I definitely feel some very intense emotion when connecting with a piece of music - interestingly I feel I connect first and foremost with the sound worlds and soundscapes before the lyrics, compared to friends I’ve discussed this with who connect deeply with the lyrics first. The way that a collection of notes and frequencies can resonate with our bodies and evoke memories and emotions is so special!
How would you describe your development as an artist in terms of interests and challenges, searching for a personal voice, as well as breakthroughs?
I’m not sure if I’m best placed to answer this, as I’m still very much figuring things out as I go long! I think documenting things as I go along has been an interesting process - I often stumble across a project I might have stored away and forgotten about, and reconnect with it in a different way - and that material might then take on a new meaning.
I’m also extremely grateful for the opportunities I’ve had as a session musician - I feel incredibly lucky to have been able to work for and collaborate with artists and musicians I admire greatly over the years - it’s been endlessly inspiring learning and understanding their music, and working together to adapt their projects towards a live scenario. These experiences have been a huge inspiration for me, and a wonderful opportunity in which to grow musically, as well as personally.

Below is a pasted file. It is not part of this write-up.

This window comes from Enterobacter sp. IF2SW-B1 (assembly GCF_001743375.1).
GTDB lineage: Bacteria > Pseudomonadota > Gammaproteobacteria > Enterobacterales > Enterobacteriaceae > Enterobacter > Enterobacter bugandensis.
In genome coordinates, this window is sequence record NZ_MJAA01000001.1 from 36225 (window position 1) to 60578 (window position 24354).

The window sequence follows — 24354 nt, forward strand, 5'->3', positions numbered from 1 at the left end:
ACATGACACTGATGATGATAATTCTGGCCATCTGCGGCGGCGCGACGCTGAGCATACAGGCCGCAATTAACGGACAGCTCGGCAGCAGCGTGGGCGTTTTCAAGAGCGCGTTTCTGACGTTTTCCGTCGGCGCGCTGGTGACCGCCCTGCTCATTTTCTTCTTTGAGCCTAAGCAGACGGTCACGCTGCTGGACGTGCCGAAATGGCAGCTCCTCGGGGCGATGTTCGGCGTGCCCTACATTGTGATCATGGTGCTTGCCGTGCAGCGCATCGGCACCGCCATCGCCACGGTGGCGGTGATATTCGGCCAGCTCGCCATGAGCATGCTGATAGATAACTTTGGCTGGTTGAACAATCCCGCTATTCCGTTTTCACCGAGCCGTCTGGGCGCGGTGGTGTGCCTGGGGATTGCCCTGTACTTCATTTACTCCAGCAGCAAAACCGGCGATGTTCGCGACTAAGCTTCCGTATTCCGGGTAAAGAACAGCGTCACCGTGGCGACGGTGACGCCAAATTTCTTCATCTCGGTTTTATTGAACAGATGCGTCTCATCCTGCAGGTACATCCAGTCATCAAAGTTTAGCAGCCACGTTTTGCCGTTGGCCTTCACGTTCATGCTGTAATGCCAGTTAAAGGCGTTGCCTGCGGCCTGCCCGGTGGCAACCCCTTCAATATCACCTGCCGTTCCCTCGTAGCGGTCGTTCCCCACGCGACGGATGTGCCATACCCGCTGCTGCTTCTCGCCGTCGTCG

Tell me a bit about your sense of identity and how it influences both your preferences as a listener and your creativity as an artist, please.
As a listener, perhaps the identity side ties in in terms of where I’m physically based at the time and the music that’s being created or performed directly around in this physical space - I feel very lucky to be based in such a multicultural city as London, with an abundance of creativity that surrounds us.
As for the creating side of things, I’d be interested to hear from the listener’s perspective of what they feel from listening to my music - everything is subject to perception, and I’d love to keep things as open as possible without necessarily tying an identity to it, to allow space for it to be perceived by the listener in their own way.
What, would you say, are the key ideas behind your approach to music and art?
Experimenting with pieces of equipment has been the main starting point for the projects I’ve been working on - sometimes having no real plan or structure behind how something may turn out and seeing what comes naturally can take you on a fun and unexpected journey.